This blog post is the second in a series of three sneak peeks we will share in advance of the release of our 2020 Accountability Report. If you missed our first sneak peek on our compensation guidelines, please check it out! And be on the lookout for our next and final blog post on the release of the report.
From the 2020 Young Farmers Accountability Report:
National Leadership Convergence by Faith Shaeffer and Caitlin Arnold Stephano
Our National Leadership Convergence is our coalition’s keystone annual event. Each year we gather farmers and ranchers from our chapters and extended network to learn critical advocacy and organizing skills, share best practices with the wider coalition, and build community within the young farmer movement. Over four days each November, Convergence hosts a multitude of workshops, panels, listening sessions, and social events for our farmer leaders. While we made several efforts to include racial equity components in Convergence programming since the events’ inception in 2015–such as adding racial affinity caucusing and anti-racism workshops, applying a racial equity rubric to workshop design in 2019, offering scholarship opportunities for BIPOC farmers, and planning keynotes and panels featuring BIPOC farmer leaders–the 2020 Convergence staff planning team felt we had not done enough to center racial equity, or the incredible BIPOC farmer leaders within our coalition.
In 2020, we moved to create a Convergence designed by and for our BIPOC farmer leaders. We started by calling BIPOC farmers who had attended previous Convergence events and asking for their recommendations and vision for the upcoming event. From this outreach we determined we would maintain a multiracial space, but still place the primary focus and goal of the planning around centering BIPOC leaders. In doing so, we formed a paid committee of five farmer leaders from within our network–Qaadir Anderson, Queen Frye, Tré Smith, Michelle Week, and Laura Xiao–to lead the vision for the event. As part one of a two-year theme of “Achieving Equity Through Agriculture,” Convergence 2020 focused on building a shared language and understanding of U.S. agriculture, particularly focused on the systemic racism that pervades this country’s history, and continues to impact us today. In an effort to uplift the voices speaking this truth, nearly all of the speakers and panelists featured at the event were BIPOC farmers from our direct and extended networks. Convergence 2020 was a majority BIPOC space, maintained through invitation guidelines for our chapters, farmers, partner organizations, and funders. Chapters with primarily white membership were only permitted to send two representatives out of five total spots.
Overall, the feedback we received from attendees was positive. One reported on their experience in our evaluation survey: “I came away with a better understanding of Young Farmers and am becoming a strong supporter of the organization,” and another relayed, “[Convergence] helped me see how racial equity is being put into practice at NYFC. From what I hear, this was a big shift from other years – I didn’t feel like coming to past years based on what I had heard from friends of color who had made the trip and been disappointed. This has changed my perspective.” The majority of attendees also reported feeling comfortable as a participant in the space, that they did not perceive any behavior as negative treatment during the event, and that the topics covered were relevant to their culture and community. Many, both newcomers and returning attendees, were pleased with the shift in programming and the sense of community that existed despite the virtual setting. However, we missed the mark on items highlighted during evaluations: inclusion of more Latinx and immigrant farmers and conversations held around colorism in latinidad, conversations about anti-Blackness, and the offering of more challenging, action-oriented sessions. We also received feedback to form intentional spaces and applicable content for those who hold intersecting marginalized identities.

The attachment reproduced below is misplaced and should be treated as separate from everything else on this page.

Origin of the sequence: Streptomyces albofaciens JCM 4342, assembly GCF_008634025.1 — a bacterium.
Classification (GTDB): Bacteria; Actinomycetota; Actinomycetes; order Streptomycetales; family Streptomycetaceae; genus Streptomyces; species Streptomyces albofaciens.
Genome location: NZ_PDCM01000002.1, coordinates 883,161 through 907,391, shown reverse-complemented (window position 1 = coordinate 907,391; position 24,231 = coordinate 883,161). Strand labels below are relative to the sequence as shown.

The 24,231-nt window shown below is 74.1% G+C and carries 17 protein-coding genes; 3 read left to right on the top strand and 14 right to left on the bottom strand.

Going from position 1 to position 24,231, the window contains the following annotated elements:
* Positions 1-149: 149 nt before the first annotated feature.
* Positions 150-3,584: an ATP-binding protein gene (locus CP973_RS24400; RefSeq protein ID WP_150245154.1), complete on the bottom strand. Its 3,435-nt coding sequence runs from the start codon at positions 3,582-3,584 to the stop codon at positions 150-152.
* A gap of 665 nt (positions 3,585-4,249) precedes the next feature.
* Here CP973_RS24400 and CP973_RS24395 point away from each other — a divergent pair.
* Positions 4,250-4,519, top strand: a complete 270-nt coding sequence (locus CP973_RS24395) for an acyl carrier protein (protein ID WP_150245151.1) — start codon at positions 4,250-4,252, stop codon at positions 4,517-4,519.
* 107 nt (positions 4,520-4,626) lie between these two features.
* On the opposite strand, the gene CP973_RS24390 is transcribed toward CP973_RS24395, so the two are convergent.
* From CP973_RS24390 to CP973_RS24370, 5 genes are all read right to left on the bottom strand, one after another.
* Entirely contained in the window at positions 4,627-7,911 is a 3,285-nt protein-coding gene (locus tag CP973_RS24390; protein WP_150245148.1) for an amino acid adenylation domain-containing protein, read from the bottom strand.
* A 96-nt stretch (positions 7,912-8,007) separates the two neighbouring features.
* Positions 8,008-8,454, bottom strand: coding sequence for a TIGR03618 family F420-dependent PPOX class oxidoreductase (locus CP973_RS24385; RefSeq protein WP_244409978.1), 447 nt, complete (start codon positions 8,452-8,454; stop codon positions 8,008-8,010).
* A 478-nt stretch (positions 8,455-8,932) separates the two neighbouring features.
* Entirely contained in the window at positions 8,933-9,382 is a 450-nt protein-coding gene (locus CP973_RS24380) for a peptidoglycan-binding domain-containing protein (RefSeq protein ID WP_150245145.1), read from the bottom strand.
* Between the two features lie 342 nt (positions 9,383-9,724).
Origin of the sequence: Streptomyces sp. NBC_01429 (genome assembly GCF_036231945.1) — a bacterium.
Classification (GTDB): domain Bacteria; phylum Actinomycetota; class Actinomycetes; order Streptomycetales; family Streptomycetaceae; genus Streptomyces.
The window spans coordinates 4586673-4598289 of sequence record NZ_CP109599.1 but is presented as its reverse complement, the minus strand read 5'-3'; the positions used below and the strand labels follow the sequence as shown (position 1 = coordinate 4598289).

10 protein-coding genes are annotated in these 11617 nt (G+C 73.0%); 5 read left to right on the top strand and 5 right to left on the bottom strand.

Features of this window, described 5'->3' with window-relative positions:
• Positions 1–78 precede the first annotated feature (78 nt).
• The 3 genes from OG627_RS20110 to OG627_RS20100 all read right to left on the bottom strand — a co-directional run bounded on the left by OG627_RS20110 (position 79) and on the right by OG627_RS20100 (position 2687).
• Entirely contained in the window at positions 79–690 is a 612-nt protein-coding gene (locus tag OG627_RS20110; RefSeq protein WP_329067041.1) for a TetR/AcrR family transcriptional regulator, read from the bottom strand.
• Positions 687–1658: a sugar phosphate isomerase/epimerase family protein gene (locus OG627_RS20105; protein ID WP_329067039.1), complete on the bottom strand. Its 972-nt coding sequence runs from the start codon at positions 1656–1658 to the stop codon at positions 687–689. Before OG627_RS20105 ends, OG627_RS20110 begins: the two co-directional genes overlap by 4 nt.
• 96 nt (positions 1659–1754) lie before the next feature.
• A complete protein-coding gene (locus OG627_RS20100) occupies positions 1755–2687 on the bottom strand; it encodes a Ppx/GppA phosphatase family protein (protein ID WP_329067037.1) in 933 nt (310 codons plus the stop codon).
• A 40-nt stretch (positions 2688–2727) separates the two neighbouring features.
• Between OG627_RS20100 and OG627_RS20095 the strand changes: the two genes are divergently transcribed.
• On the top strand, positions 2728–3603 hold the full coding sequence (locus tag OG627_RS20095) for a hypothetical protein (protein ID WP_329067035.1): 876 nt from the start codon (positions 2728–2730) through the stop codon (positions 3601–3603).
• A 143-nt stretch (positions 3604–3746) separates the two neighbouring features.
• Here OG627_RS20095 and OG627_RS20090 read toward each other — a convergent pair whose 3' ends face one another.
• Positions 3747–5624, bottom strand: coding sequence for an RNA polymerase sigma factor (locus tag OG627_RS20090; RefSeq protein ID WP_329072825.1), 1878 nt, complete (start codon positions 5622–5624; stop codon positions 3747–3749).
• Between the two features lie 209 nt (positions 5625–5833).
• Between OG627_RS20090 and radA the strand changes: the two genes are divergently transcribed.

In addition to programming, there were some gaps in the redesign of the event as well. As organizers, we must be more proactive about mitigating the ways colorism and anti-Blackness play out in the spaces we’re creating to talk about race. We could have done more to ensure our speakers were representative of the many different identities that exist within the Black community. For example, featuring an alternative to the mainstream image of light skinned, straight, Black farmers as the most prominent voices in agriculture, and ensuring our speakers’ racial equity analysis is aligned with the community of the gathering before inviting them to speak. We also need to be careful about the overuse of the term “BIPOC,” and promote the use of more specified language to describe communities. Finally, we should have created more intersectional spaces for affinity groups that do not encourage attendees to choose between their racial, sexual, and gender identities during event activities.
This year’s Convergence will continue our theme of “Achieving Equity Through Agriculture,” with the goal of farmer participants bringing the shared understanding founded at Convergence 2020 to coordinated efforts happening at Convergence 2021.